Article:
Despite the increasing diversity of our societies, intolerance is still on the rise in many places around the world. Today, the United Nations marks the International Day for Tolerance to help promote the importance of understanding and acceptance.
"Tolerance is the strongest foundation for peace and reconciliation. At this time of rapid and often bewildering change, it has never been so important. On this International Day, I call on national and community leaders – and all those who wield influence through traditional and social media and among their peers – to embrace tolerance as the bond that will unite us on our common journey to a peaceful, sustainable future." – Secretary General, Ban Ki-moon.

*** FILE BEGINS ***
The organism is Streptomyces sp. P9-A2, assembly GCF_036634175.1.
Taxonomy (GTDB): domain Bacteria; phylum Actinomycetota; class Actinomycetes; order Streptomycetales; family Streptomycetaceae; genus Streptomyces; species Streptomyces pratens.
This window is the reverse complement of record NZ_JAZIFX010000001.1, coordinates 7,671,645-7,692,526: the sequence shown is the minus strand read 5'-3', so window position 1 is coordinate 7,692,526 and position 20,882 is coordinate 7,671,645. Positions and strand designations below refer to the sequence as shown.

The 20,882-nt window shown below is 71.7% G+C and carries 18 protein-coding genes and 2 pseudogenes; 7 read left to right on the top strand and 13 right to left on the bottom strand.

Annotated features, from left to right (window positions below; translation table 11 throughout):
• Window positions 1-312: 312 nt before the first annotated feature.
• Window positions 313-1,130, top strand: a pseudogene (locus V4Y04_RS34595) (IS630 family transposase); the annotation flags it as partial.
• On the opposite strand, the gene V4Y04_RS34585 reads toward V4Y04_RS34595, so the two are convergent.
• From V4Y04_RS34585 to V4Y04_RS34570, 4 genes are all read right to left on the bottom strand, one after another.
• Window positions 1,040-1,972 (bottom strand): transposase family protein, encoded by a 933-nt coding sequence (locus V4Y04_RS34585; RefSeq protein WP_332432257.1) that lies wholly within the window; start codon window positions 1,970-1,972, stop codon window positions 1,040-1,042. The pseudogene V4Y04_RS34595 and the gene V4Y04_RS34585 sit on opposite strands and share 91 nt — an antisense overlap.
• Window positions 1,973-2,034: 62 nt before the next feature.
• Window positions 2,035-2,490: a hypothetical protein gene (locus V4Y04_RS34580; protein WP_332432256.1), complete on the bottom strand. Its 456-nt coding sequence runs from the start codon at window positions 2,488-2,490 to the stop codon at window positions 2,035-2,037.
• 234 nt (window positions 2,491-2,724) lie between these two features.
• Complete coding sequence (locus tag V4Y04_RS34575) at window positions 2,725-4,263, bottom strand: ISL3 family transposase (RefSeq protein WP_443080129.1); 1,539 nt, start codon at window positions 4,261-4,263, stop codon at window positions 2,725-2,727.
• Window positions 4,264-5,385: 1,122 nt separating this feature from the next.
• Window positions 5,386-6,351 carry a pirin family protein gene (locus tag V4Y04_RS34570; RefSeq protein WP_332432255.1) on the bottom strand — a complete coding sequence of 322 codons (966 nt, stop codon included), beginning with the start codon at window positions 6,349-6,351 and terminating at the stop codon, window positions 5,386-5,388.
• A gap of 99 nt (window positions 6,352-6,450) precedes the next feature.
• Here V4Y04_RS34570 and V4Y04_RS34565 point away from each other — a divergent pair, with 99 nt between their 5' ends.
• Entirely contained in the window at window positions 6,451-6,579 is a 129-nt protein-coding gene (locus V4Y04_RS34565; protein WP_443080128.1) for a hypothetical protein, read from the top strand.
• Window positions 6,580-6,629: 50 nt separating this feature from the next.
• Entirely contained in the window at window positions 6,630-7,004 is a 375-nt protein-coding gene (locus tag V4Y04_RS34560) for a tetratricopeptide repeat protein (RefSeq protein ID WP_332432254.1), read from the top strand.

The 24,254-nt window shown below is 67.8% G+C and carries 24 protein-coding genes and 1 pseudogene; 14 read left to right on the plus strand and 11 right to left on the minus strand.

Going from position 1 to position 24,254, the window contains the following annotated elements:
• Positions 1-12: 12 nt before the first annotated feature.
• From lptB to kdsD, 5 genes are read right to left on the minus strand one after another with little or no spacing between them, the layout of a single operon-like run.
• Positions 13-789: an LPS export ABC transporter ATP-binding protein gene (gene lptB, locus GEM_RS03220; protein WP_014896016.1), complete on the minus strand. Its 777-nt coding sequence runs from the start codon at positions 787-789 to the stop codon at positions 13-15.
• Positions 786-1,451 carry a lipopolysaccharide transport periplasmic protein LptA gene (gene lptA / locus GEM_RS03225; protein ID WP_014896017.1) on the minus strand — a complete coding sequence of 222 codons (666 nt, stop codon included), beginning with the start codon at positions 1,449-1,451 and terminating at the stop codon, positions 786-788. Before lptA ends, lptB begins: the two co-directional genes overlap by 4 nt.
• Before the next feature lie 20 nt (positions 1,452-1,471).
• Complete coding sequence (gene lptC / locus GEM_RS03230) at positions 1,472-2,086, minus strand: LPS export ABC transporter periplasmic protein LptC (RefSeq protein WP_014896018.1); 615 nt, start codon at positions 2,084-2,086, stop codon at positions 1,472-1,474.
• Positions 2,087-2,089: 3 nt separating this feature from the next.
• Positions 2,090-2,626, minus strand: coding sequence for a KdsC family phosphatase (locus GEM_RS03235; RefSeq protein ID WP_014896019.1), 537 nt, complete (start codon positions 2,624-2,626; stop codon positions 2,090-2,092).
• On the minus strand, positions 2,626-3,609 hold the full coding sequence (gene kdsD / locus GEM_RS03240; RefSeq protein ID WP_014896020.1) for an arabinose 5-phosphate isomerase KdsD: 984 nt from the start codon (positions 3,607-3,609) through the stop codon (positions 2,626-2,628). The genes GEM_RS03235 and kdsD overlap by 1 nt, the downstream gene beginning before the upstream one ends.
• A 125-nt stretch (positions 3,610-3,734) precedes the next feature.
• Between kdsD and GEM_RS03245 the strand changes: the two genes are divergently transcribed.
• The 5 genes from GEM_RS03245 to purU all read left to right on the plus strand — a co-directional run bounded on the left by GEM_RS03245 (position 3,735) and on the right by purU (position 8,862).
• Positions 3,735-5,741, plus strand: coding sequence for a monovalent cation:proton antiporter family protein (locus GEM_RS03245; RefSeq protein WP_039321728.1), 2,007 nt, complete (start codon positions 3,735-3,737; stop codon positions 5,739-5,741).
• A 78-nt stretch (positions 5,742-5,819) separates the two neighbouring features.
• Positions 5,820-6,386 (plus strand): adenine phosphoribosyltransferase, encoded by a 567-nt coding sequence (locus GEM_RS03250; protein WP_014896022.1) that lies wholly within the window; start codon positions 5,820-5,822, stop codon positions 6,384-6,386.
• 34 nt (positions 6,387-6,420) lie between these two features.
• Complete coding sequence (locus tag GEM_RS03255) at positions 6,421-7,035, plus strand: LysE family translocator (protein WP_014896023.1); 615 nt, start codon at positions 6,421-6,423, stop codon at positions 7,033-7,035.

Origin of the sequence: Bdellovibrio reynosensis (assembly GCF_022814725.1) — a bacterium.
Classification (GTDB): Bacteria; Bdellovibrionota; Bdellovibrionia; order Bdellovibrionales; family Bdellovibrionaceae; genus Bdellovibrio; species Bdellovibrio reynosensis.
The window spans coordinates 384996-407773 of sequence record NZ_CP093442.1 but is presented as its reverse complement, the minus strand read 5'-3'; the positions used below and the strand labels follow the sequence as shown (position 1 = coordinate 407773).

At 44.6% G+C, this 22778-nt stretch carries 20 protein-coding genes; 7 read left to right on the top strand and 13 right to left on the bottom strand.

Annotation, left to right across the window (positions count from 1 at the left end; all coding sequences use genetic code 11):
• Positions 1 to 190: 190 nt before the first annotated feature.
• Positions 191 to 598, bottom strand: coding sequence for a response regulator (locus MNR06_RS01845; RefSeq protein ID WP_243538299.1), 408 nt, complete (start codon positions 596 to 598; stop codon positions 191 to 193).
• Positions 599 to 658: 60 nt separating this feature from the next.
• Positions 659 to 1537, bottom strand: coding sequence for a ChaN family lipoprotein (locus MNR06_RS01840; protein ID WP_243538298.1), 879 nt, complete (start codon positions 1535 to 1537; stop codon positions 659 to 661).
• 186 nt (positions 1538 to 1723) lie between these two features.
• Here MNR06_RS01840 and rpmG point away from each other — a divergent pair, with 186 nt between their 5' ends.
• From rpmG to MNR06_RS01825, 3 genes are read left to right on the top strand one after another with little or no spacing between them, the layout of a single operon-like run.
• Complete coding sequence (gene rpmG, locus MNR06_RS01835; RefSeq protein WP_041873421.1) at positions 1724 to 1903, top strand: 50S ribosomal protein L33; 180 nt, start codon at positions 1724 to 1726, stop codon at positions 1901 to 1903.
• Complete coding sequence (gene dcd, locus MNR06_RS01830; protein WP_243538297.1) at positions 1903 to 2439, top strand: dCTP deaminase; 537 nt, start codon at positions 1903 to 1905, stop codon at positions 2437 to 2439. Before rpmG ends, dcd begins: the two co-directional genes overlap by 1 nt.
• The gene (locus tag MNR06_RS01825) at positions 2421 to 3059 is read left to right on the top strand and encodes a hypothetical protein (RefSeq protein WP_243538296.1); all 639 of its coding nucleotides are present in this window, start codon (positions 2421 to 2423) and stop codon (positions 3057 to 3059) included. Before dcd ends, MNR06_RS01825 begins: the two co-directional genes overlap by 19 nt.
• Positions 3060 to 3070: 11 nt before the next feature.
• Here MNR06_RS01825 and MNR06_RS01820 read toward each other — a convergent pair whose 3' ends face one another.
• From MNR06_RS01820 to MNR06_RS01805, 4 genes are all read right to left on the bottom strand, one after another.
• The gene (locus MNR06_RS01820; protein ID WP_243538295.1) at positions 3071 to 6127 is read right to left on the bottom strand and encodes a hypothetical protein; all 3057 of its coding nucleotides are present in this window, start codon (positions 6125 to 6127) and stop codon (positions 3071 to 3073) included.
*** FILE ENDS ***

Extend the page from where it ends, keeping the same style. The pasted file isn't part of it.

16 November 1995, UNESCO's Member States adopted a Declaration of Principles on Tolerance. Among other things, the Declaration affirms that tolerance is neither indulgence nor indifference. It is respect and appreciation of the rich variety of our world's cultures, our forms of expression and ways of being human.
Furthermore, the Declaration qualifies tolerance not only as a moral duty, but also as a political and legal requirement for individuals, groups and States. It places tolerance in relation to the international human rights instruments drawn up over the past fifty years and emphasizes that States should draft new legislation when necessary to ensure equality of treatment and of opportunity for all groups and individuals in society. As the diversity of our world's many religions, languages, cultures and ethnicities is not a pretext for conflict, but is a treasure that enriches us all.
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